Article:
The opening chapter of my first book, “The Only Guide to a Winning Investment Strategy You’ll Ever Need,” published in 1998, is titled “Why Individual Investors Play the Loser’s Game.” The chapter presents my attempts to explain this anomalous behavior. It begins with a story about Galileo.
I write: “Galileo was an Italian astronomer who lived in the sixteenth and seventeenth centuries. He spent the last eight years of his life under house arrest, ordered by the Church for committing the ‘crime’ of believing in and teaching the doctrines of Copernicus. Galileo’s conflict with the Church arose because he was fighting the accepted church doctrine that the Earth was the center of the universe. Ptolemy, a Greek astronomer, had proposed this theory in the second century. It went unchallenged until 1530, when Copernicus published his major work, “On the Revolutions of the Celestial Spheres,” which stated that the Earth rotated around the Sun rather than the other way around.
“History is filled with people clinging to the infallibility of an idea even when there is an overwhelming body of evidence to suggest that the idea has no basis in reality—particularly when a powerful establishment finds it in its interest to resist change. In Galileo’s case, the establishment was the Church. In the case of the belief in active management, the establishment is comprised of Wall Street, most of the mutual fund industry, and the publications that cover the financial markets. All of them would make far less money if investors were fully aware of the failure of active management.”
“Most investors, investment advisors, and portfolio managers engage in active management of their investment portfolios. They try to select individual stocks they believe will outperform the market. They also try to time their investment decisions by increasing their stock investments when they believe the market will rise and decreasing them when they believe the market will fall. These investors, advisors, and portfolio managers attempt to beat the market through active management strategies despite an overwhelming body of academic evidence that has demonstrated that the vast majority of returns of a diversified portfolio of securities is explained by investment policy (asset allocation). The evidence is that only a very small% of returns is explained by active management.”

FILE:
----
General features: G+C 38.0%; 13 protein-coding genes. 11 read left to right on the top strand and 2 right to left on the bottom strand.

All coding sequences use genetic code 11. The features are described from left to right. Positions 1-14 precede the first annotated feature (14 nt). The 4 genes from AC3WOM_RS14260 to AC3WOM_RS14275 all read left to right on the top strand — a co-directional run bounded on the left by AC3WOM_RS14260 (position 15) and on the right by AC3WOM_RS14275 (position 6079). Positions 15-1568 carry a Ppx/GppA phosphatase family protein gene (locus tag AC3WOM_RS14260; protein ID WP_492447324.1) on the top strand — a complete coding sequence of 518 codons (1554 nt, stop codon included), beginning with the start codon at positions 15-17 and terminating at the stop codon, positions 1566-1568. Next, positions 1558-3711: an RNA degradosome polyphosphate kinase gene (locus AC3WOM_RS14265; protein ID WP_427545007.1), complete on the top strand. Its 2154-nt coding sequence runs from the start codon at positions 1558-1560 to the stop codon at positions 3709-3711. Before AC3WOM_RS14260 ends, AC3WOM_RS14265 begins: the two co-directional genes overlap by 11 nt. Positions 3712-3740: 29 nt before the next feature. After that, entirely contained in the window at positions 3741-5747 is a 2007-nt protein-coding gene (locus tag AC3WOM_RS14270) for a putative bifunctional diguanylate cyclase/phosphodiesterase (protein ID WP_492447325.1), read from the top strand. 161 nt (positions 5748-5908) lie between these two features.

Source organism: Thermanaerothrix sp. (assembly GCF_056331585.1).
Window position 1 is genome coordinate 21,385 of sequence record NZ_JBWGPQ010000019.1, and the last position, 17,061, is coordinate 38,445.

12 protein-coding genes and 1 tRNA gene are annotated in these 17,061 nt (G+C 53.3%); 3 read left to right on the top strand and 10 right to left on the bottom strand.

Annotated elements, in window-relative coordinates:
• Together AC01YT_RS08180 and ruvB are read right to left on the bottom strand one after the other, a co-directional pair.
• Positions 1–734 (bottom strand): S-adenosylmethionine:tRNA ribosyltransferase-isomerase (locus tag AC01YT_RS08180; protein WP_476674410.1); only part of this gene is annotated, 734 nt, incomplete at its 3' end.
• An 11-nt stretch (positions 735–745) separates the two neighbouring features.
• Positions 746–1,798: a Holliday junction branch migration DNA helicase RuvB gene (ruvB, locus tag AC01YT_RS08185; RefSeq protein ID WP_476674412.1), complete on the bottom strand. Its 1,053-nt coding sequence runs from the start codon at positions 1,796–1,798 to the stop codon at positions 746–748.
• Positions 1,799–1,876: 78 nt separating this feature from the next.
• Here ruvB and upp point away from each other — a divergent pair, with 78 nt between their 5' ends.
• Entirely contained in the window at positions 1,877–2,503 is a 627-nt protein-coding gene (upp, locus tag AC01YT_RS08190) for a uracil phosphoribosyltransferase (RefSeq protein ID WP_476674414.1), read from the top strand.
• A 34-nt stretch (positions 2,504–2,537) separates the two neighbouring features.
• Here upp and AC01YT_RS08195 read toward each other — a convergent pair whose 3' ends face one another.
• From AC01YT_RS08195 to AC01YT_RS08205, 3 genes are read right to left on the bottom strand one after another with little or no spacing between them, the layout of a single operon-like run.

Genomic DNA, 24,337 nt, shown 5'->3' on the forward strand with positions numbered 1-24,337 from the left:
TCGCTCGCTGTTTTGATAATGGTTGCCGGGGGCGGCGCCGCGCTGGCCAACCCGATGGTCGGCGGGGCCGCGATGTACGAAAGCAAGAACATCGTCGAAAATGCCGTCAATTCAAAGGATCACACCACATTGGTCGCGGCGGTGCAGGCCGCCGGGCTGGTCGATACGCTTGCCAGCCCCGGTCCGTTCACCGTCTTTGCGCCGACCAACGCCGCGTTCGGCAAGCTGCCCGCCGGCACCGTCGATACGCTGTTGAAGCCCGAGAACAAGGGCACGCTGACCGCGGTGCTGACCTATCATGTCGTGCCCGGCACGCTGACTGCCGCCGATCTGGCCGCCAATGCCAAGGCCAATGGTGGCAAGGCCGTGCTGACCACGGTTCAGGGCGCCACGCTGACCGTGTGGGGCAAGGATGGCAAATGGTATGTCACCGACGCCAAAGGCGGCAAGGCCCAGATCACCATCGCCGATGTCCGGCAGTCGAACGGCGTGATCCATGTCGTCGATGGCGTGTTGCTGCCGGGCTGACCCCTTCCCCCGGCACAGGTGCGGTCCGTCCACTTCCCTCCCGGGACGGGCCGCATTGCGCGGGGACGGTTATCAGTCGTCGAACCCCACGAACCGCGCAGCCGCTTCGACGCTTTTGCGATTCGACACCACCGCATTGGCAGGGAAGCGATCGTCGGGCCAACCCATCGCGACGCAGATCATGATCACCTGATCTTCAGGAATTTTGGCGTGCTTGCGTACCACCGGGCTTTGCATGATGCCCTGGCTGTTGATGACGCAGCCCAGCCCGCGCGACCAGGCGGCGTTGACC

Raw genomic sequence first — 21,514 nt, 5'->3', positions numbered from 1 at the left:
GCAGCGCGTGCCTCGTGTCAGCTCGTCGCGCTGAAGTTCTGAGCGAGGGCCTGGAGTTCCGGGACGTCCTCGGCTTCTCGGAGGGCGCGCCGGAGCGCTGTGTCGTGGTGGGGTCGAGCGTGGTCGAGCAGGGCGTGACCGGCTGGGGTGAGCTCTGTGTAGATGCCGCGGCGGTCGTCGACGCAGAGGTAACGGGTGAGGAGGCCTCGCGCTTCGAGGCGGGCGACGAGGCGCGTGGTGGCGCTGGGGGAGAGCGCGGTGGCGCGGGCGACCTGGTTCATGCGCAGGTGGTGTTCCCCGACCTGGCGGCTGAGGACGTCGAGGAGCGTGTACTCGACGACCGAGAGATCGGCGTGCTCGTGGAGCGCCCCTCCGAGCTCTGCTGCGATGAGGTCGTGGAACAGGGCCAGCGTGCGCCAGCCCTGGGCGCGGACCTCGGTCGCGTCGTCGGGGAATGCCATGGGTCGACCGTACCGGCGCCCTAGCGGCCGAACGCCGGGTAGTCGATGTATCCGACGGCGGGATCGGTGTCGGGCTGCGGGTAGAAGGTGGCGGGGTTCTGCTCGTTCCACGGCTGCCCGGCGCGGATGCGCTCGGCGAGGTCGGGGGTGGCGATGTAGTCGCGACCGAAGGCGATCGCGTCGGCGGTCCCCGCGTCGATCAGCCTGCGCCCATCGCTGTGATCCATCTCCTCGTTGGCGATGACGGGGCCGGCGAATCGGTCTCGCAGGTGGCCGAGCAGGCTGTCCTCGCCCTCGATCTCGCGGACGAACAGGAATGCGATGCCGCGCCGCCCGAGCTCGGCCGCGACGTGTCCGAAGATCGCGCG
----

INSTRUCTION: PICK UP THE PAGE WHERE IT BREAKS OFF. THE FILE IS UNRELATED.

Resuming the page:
Today studies such as Eugene Fama and Ken French’s “Luck versus Skill in the Cross-Section of Mutual Fund Returns,” which was published in the October 2010 issue of The Journal of Finance, have found that only about 2% of actively managed funds are generating statistically significant alpha, less than we would expect to randomly find. What’s more, that’s on a pretax basis. For taxable investors, the odds would be lower, as taxes are typically their largest expense.
The chapter continues by providing what I believed were the most likely explanations for investors ignoring the evidence and continuing to play the loser’s game. The first explanation is what I called the black hole of knowledge. The points I make there are just as applicable today as they were 20 years ago when my first book was published.
Black Hole Of Knowledge
I write: “Most Americans, having taken a biology course in high school, know more about amoebas than they do about investing. Despite its obvious importance to every individual, our education system almost totally ignores the field of finance and investments. This is true unless you go to an undergraduate business school or pursue an MBA in finance. My daughter is a senior in an excellent high school, and she is graduating very close to the top of her class. Having taken a biology course, she can tell you all you would ever need to know about amoebas. She could not, however, tell you the first thing about how financial markets work.”
“Just as nature abhors a vacuum, Wall Street rushes in to fill the void. Investors, lacking the protection of knowledge, are susceptible to all the advertising, hype, and sales pressure that the investment establishment is capable of putting out. The problem with this hype is that, in general, the only people who are actually enriched are part of the investment establishment itself.”
The second explanation I gave for investors continuing to play the loser’s game was related to the faith we have in the Protestant work ethic: Hard work should produce superior results.
I write: “To quote my ex-boss, an otherwise intelligent and rational man: ‘Diligence, hard work, research, and intelligence just have to pay off in superior results. How can no management be better than professional management? The problem with this thought process is that, while these statements are correct generalizations, efforts to beat the market are an exception to the rule. If hard work and diligence always produce superior results, how do you account for the failure of the vast majority of professional money managers (in all likelihood all bright, intelligent, capable, hard-working individuals) to beat the market year in and year out? In the face of all this evidence, they continue to give it the old college try. The lesson: Never confuse efforts with results. As you will see, hard work is unlikely to produce superior results because the markets are [highly, though not perfectly] efficient.”